Articles Posted in US Court of Appeals for the Fifth Circuit

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After a group of oil companies agreed to cooperatively develop oil prospects, EnerQuest acquired an interest in the specified area after the agreement took effect, but then refused to offer a share of those interests to the other parties. Other parties to the agreement filed suit against EnerQuest, alleging that it breached the contract by refusing to offer a pro-rata share of the newly acquired interests. The Fifth Circuit reversed the district court's judgment and rendered judgment for EnerQuest, holding that EnerQuest did not breach the agreement. The court held that, although the contract requires that the parties share interests acquired within the area of mutual interest (AMI), the contract excludes interests already owned by parties from the AMI. Therefore, what was excluded from the AMI at the outset may never be included without a new agreement. View "Glassell Non-Operated Interests Ltd. v. Enerquest Oil & Gas, LLC" on Justia Law

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More than eight hundred appellants, who assert various contract and tort claims arising out of the Deepwater Horizon oil clean-up, are divided into two groups: the Lindsay Appellants and the D'Amico Appellants. Both groups of appellants appealed their dismissals with prejudice for failure to follow the district court's order requiring they file individual complaints. The Fifth Circuit held that the district court had authority to issue the order as a sensible means of managing multi-district litigation and to dismiss the parties' claims with prejudice for disobeying docket management orders. However, the court did not find the clear record of delay or contumacious conduct by the D'Amico Appellants required to justify a dismissal-with-prejudice sanction. In this case, the D'Amico Appellants had a flawed understanding of PTO 63 and showed an absence of willful conduct. Accordingly, the court reversed as to the D'Amico Appellants and affirmed as to the Lindsay Appellants. The court remanded for further proceedings. View "Graham v. BP Exploration & Production, Inc." on Justia Law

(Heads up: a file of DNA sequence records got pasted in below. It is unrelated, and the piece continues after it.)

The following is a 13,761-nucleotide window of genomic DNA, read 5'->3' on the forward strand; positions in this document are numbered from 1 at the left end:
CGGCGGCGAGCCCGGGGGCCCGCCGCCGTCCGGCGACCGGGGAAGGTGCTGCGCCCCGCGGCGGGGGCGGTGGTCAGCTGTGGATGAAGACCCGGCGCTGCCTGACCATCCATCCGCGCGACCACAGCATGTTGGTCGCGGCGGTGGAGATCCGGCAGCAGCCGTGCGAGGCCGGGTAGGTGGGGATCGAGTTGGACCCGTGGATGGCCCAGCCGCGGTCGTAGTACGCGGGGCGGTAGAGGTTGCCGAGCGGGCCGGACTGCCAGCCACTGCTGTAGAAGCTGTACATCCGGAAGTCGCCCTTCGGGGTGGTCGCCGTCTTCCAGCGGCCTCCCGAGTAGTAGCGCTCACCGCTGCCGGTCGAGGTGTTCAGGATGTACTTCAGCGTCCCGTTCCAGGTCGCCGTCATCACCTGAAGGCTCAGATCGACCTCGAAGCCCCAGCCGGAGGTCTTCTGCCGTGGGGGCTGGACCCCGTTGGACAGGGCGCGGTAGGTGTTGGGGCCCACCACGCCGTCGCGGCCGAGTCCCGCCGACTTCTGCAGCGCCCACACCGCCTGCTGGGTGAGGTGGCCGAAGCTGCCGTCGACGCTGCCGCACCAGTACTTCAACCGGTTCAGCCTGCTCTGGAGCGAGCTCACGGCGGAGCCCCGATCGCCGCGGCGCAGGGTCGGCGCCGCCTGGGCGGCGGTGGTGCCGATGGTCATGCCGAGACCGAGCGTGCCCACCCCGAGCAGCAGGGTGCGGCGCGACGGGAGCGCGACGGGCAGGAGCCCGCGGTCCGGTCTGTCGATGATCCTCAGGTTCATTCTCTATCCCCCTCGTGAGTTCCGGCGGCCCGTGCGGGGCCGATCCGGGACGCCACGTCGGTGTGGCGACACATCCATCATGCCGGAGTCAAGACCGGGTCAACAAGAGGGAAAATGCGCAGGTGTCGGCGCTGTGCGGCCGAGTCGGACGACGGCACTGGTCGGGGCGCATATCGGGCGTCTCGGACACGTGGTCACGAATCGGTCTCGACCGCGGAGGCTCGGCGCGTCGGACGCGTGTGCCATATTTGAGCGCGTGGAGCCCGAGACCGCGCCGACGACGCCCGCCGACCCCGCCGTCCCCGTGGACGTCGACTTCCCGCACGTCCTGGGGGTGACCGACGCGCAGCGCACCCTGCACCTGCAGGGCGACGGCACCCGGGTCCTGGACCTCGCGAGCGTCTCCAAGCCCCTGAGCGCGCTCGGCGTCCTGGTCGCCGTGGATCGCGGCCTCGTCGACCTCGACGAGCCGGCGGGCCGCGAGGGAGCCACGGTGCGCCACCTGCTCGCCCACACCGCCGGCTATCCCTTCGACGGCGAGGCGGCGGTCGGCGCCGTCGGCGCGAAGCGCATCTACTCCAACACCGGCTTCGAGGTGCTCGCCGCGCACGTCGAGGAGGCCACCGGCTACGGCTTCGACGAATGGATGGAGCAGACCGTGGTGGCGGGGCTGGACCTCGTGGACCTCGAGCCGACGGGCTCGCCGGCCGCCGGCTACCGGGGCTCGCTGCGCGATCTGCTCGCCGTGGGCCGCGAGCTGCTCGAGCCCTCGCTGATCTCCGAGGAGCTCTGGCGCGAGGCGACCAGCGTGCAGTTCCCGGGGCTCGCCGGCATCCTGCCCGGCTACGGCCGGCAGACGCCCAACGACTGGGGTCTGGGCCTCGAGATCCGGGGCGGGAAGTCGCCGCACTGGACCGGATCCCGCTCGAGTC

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After JME filed five claims for compensation with the Settlement Program, the Settlement Program determined that JME was a "failed business" under the meaning of the Settlement Agreement and calculated JME's compensation according to the Failed Business Economic Loss framework. The district court then granted discretionary review and agreed that JME was a failed business under the Settlement Agreement. Applying de novo review, the Fifth Circuit vacated and remanded, holding that the district court misinterpreted the Settlement Agreement's first and third definition of a "failed business" and erroneously concluded that the Settlement Program correctly classified JME as a failed business because JME ceased operations and wound down, or otherwise initiated or completed a liquidation of substantially all of its assets. View "Claimant ID 100081155 v. BP Exploration & Production, Inc." on Justia Law